Google (Nasdaq: GOOG) didn't have a lot of success with its first Google TV launch, a product, one executive told FierceOnlineVideo recently, that really should have stayed in the lab.
Its struggles, consequently, have hurt the uptake of Google TV 2.0. But the new platform is more robust and, not coincidentally, also has access to more content--the results of Google's increasingly successful efforts to make friends with Hollywood studios. Both should make it more appealing to consumers.
Google, with the help of consumer electronics manufacturer LG, could start to see its revamped Android-based TV platform gain a little momentum later this month when LG rolls out a pair of smart TVs based on the updated Google TV platform.
The Korean CE company in January demoed a set with Google TV at CES 2012. The company, which is the world's second biggest television maker, will introduce a 47-inch set priced at $1,699, and a 55-vertical-inch model that will retail for $2,299, according to paidContent. Both also are 3D-ready and include a gesture remote control and a QWERTY keyboard. The two should be joined later this year by sets from Samsung, Vizio and Sony.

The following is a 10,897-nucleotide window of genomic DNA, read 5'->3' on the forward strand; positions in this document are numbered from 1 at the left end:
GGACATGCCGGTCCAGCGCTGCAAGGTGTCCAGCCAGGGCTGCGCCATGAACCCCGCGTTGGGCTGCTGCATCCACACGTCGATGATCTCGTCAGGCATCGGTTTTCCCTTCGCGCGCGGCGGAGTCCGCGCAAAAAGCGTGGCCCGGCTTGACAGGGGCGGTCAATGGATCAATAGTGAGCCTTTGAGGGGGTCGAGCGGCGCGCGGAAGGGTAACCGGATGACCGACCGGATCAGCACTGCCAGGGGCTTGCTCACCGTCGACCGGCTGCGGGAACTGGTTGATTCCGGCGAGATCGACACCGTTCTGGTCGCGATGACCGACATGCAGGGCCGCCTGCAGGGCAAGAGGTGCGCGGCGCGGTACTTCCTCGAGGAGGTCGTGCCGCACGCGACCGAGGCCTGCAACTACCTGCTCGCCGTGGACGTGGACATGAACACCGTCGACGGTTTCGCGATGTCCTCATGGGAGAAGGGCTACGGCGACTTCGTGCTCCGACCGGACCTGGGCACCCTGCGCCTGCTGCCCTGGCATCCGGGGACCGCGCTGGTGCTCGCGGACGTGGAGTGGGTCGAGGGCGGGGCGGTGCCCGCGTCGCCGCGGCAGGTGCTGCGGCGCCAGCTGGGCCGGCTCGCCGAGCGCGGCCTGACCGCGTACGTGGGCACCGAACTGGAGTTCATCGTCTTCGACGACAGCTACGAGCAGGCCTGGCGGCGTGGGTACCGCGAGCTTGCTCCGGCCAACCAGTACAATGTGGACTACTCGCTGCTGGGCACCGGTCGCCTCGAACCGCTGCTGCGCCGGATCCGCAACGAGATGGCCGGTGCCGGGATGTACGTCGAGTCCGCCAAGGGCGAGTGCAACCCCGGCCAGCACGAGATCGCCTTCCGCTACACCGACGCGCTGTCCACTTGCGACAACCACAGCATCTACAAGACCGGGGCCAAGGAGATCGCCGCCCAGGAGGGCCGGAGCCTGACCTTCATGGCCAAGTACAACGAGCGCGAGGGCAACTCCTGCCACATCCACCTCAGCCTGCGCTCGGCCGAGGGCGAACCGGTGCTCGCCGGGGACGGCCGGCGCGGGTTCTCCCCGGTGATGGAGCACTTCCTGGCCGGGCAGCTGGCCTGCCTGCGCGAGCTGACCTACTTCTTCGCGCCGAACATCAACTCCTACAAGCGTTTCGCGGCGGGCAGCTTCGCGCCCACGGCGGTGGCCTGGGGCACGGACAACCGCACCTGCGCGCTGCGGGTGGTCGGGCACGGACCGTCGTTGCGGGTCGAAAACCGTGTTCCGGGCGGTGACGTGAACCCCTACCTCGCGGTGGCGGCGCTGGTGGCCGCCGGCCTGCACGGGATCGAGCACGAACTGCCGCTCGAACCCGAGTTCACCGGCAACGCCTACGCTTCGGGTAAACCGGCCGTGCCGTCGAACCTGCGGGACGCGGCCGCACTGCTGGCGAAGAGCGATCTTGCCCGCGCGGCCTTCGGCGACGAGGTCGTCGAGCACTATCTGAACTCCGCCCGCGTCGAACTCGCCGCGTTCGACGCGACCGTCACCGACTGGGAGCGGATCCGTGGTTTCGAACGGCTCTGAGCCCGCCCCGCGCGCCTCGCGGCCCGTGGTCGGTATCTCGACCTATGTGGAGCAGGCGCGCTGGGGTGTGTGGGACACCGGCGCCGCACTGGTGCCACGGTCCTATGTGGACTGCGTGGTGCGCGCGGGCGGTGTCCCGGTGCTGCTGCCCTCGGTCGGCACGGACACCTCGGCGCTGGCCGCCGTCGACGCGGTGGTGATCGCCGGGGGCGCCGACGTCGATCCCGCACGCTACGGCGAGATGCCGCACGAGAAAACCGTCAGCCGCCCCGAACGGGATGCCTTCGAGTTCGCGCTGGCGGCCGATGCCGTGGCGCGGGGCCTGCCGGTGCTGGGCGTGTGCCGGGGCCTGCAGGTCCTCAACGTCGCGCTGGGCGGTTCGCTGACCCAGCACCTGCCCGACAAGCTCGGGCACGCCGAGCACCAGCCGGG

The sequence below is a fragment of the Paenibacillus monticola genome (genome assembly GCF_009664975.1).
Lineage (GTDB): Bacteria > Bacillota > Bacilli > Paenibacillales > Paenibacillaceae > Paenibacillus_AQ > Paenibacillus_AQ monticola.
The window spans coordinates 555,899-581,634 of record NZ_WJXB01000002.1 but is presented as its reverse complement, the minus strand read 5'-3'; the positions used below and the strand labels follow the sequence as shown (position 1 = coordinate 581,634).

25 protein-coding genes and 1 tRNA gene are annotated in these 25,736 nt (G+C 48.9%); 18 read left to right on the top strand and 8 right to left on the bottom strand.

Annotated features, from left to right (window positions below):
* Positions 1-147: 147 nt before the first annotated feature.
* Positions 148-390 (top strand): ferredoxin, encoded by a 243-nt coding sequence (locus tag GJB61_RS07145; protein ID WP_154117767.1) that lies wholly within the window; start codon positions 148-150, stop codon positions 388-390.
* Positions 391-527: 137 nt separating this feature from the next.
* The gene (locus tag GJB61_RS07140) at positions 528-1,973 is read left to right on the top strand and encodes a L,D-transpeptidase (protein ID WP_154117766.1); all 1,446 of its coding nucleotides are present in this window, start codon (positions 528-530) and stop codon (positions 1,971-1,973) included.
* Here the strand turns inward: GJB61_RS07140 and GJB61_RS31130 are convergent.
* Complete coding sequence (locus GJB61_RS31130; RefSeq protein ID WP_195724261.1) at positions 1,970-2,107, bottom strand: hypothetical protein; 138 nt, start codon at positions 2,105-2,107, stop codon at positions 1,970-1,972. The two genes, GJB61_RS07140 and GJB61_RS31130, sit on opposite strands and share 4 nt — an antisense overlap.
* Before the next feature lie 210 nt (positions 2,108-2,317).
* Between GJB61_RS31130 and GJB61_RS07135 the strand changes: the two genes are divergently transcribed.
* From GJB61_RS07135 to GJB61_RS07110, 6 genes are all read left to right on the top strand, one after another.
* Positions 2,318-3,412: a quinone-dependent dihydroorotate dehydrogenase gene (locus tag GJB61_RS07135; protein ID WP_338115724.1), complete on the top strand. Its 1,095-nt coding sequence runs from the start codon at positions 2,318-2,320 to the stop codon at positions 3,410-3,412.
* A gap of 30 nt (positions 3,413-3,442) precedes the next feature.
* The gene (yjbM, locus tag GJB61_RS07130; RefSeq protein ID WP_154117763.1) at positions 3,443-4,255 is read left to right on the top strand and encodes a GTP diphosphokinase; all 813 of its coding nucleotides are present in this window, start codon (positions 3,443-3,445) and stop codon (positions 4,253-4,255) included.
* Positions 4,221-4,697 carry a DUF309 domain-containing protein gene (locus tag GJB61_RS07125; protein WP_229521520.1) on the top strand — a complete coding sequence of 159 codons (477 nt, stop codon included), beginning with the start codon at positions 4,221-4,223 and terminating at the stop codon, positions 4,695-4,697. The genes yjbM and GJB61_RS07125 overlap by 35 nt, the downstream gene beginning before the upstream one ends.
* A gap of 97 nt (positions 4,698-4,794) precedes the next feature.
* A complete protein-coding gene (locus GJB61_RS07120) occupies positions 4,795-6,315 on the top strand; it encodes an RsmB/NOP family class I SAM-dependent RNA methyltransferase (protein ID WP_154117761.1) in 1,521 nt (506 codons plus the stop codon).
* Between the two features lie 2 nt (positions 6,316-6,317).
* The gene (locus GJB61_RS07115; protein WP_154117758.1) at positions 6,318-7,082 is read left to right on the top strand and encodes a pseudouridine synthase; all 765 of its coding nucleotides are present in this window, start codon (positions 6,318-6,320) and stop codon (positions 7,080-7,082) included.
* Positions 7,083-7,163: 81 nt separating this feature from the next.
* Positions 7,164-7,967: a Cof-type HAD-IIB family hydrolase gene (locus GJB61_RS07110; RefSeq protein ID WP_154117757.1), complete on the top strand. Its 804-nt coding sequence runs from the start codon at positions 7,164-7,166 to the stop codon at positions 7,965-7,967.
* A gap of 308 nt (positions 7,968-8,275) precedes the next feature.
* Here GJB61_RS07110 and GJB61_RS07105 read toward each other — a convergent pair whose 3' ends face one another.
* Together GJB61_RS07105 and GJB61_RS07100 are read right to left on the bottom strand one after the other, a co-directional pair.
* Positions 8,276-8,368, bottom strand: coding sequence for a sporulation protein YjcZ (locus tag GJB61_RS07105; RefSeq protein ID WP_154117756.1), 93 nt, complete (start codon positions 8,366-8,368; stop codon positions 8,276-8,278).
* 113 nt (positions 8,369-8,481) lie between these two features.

Sony and Logitech in 2010 partnered with Google to launch the first iteration of Google TV that failed--miserably--to gain traction with consumers. In fact, Google reportedly asked Samsung, Toshiba and Vizio, all of which were rumored to have been building TVs based on the software, to abort their rollout at CES 2011.
Google 2.0 was released in October, open to Android developers and with a new interface.
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